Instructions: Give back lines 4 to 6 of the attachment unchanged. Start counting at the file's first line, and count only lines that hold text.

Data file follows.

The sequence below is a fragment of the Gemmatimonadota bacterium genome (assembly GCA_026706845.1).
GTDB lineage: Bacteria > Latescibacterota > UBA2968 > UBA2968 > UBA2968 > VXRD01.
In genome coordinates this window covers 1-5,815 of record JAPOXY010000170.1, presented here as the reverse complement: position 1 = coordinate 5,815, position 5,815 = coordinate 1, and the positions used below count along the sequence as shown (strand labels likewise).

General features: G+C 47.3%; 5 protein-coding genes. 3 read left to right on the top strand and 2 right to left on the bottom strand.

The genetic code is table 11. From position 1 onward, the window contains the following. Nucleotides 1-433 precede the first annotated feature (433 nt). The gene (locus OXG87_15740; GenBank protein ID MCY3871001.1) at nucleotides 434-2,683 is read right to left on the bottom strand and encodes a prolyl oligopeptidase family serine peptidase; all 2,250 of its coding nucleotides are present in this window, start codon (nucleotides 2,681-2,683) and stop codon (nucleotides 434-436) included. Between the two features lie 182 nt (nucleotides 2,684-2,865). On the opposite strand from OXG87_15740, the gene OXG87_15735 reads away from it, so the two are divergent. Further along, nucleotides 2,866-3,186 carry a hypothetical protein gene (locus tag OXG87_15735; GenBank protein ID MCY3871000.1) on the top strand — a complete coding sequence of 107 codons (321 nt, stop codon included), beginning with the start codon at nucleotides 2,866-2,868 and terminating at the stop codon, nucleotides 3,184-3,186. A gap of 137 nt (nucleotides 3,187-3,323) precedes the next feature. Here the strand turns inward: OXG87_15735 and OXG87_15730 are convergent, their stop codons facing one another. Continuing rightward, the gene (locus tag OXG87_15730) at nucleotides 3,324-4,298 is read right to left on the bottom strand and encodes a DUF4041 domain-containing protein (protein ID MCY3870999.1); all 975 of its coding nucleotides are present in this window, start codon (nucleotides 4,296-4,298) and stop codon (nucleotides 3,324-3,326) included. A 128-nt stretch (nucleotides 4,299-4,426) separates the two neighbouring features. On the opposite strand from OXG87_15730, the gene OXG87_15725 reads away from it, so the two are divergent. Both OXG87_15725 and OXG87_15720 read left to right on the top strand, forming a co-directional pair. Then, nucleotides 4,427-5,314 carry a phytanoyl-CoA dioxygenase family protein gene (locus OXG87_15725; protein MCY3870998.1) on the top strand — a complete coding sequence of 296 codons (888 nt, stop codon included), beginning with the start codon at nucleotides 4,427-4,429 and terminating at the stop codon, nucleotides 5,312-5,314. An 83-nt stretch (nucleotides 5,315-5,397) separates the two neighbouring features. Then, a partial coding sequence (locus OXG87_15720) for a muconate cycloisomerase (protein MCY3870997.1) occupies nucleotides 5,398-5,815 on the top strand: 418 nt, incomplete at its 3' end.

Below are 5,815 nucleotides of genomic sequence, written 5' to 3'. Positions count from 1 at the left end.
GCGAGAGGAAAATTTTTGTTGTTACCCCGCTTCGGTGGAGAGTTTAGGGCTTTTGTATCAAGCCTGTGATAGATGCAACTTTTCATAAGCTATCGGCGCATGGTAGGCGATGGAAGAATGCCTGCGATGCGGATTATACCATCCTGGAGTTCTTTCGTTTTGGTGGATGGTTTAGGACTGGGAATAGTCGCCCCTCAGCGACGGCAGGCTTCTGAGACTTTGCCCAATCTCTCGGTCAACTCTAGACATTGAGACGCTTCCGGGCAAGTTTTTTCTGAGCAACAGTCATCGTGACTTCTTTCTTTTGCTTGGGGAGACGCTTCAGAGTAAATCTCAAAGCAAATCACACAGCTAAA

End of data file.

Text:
General features: G+C 47.3%; 5 protein-coding genes. 3 read left to right on the top strand and 2 right to left on the bottom strand.

The genetic code is table 11. From position 1 onward, the window contains the following. Nucleotides 1-433 precede the first annotated feature (433 nt). The gene (locus OXG87_15740; GenBank protein ID MCY3871001.1) at nucleotides 434-2,683 is read right to left on the bottom strand and encodes a prolyl oligopeptidase family serine peptidase; all 2,250 of its coding nucleotides are present in this window, start codon (nucleotides 2,681-2,683) and stop codon (nucleotides 434-436) included. Between the two features lie 182 nt (nucleotides 2,684-2,865). On the opposite strand from OXG87_15740, the gene OXG87_15735 reads away from it, so the two are divergent. Further along, nucleotides 2,866-3,186 carry a hypothetical protein gene (locus tag OXG87_15735; GenBank protein ID MCY3871000.1) on the top strand — a complete coding sequence of 107 codons (321 nt, stop codon included), beginning with the start codon at nucleotides 2,866-2,868 and terminating at the stop codon, nucleotides 3,184-3,186. A gap of 137 nt (nucleotides 3,187-3,323) precedes the next feature. Here the strand turns inward: OXG87_15735 and OXG87_15730 are convergent, their stop codons facing one another. Continuing rightward, the gene (locus tag OXG87_15730) at nucleotides 3,324-4,298 is read right to left on the bottom strand and encodes a DUF4041 domain-containing protein (protein ID MCY3870999.1); all 975 of its coding nucleotides are present in this window, start codon (nucleotides 4,296-4,298) and stop codon (nucleotides 3,324-3,326) included. A 128-nt stretch (nucleotides 4,299-4,426) separates the two neighbouring features. On the opposite strand from OXG87_15730, the gene OXG87_15725 reads away from it, so the two are divergent. Both OXG87_15725 and OXG87_15720 read left to right on the top strand, forming a co-directional pair. Then, nucleotides 4,427-5,314 carry a phytanoyl-CoA dioxygenase family protein gene (locus OXG87_15725; protein MCY3870998.1) on the top strand — a complete coding sequence of 296 codons (888 nt, stop codon included), beginning with the start codon at nucleotides 4,427-4,429 and terminating at the stop codon, nucleotides 5,312-5,314. An 83-nt stretch (nucleotides 5,315-5,397) separates the two neighbouring features. Then, a partial coding sequence (locus OXG87_15720) for a muconate cycloisomerase (protein MCY3870997.1) occupies nucleotides 5,398-5,815 on the top strand: 418 nt, incomplete at its 3' end.

Below are 5,815 nucleotides of genomic sequence, written 5' to 3'. Positions count from 1 at the left end.